Climate Dynamics

, Volume 48, Issue 1–2, pp 387–404 | Cite as

Accelerated greenhouse gases versus slow insolation forcing induced climate changes in southern South America since the Mid-Holocene

  • Ana Laura Berman
  • Gabriel E. SilvestriEmail author
  • Maisa Rojas
  • Marcela S. Tonello


This paper is a pioneering analysis of past climates in southern South America combining multiproxy reconstructions and the state-of-the-art CMIP5/PMIP3 paleoclimatic models to investigate the time evolution of regional climatic conditions from the Mid-Holocene (MH) to the present. This analysis allows a comparison between the impact of the long term climate variations associated with insolation changes and the more recent effects of anthropogenic forcing on the region. The PMIP3 multimodel experiments suggest that changes in precipitation over almost all southern South America between MH and pre-industrial (PI) times due to insolation variations are significantly larger than those between PI and the present, which are due to changes in greenhouse gas concentrations. Anthropogenic forcing has been particularly intense over western Patagonia inducing reduction of precipitation in summer, autumn and winter as a consequence of progressively weaker westerly winds over the region, which have moved further poleward, between ca. 35–55°S and have become stronger south of about 50°S. Orbital variations between the MH to the PI period increased insolation over southern South America during summer and autumn inducing warmer conditions in the PI, accentuated by the effect of anthropogenic forcing during the last century. On the other hand, changes in orbital parameters from the MH to the PI period reduced insolation during winter and spring inducing colder conditions, which have been reversed by the anthropogenic forcing.


Mid-Holocene PMIP3 models natural forcing Anthropogenic forcing South America Patagonia 



We acknowledge the World Climate Research Program’s Working Group on Coupled Modeling, which is responsible for CMIP, and thank the climate modeling groups (listed in Sect. 2) for producing and making available their model output. For CMIP, the U.S. Department of Energy’s Program for Climate Model Diagnosis and Intercomparison provides coordinating support and led development of software infrastructure in partnership with the Global Organization for Earth System Science Portals. Comments and suggestions provided by three anonymous reviewers were very helpful in improving this paper. Ana Laura Berman and Gabriel Silvestri were financed by Grants CONICET-PIP 11220120100526CO and AGENCIA-MINCYT-PICT-2013-0043. Maisa Rojas acknowledges support from Grants FONDECYT #1131055, NC120066 and FONDAP-CONICYT 15110009. Marcela Tonello was supported by Grant UNMdP EXA 678/14.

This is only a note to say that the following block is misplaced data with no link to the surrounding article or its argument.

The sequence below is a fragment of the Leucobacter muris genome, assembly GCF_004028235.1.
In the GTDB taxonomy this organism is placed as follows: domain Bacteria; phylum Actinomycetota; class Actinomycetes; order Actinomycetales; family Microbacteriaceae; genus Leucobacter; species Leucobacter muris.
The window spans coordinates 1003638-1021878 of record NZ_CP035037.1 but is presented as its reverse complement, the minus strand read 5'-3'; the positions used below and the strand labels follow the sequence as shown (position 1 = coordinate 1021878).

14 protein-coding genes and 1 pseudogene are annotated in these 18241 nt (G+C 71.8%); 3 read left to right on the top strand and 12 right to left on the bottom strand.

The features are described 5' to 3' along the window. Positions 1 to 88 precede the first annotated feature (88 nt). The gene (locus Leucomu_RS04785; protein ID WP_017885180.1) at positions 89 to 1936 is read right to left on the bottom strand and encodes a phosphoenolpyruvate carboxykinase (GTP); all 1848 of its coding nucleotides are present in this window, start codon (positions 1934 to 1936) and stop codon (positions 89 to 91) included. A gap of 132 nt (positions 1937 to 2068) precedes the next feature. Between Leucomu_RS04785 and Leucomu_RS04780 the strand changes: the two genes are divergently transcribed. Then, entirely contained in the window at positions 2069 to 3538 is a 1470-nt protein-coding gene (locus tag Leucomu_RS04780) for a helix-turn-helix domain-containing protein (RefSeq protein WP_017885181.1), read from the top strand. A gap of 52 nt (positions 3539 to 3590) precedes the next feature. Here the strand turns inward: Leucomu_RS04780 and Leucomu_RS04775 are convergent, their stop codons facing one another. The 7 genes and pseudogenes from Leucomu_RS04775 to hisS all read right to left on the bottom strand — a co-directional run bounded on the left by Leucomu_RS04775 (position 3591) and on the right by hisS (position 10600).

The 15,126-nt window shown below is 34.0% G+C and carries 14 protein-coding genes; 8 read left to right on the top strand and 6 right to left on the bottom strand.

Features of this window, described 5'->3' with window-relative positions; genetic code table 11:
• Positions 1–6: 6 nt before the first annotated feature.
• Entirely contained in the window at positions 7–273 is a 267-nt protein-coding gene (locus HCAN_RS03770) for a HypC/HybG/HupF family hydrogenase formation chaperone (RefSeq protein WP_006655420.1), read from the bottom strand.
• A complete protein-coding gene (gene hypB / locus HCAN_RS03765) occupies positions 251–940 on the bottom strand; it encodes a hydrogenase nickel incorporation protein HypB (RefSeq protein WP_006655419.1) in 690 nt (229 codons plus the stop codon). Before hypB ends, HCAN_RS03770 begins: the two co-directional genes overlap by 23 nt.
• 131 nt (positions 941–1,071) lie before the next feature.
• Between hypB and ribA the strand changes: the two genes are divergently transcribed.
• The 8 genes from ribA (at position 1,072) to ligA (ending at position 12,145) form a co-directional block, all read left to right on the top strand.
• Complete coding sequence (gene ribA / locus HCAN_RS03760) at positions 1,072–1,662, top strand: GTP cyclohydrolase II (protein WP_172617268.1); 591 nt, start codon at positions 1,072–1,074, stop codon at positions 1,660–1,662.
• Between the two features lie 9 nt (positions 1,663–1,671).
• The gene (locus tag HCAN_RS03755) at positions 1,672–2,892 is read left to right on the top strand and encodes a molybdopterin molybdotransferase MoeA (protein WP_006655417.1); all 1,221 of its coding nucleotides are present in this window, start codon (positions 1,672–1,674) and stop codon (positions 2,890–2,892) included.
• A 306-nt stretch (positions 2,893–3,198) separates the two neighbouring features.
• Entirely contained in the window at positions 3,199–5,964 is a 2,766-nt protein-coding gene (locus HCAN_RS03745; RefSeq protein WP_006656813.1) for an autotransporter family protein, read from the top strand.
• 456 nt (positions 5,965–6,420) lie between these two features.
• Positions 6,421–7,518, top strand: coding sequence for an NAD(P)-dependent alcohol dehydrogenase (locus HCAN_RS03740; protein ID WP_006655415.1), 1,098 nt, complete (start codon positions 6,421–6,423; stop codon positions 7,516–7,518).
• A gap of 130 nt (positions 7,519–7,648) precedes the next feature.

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Copyright information

© Springer-Verlag Berlin Heidelberg 2016

Authors and Affiliations

  • Ana Laura Berman
    • 1
  • Gabriel E. Silvestri
    • 1
    Email author
  • Maisa Rojas
    • 2
  • Marcela S. Tonello
    • 3
  1. 1.Centro de Investigaciones del Mar y la Atmósfera/CONICET-UBA, UMI IFAECI/CNRSBuenos AiresArgentina
  2. 2.Departamento de GeofísicaUniversidad de ChileSantiagoChile
  3. 3.Laboratorio de Paleoecologia y Palinologia/Ecología y Paleoecologia de Ambientes Acuáticos Continentales, Instituto de Investigaciones Marinas y Costeras (IIMyC)CONICET-UNMdPMar del PlataArgentina

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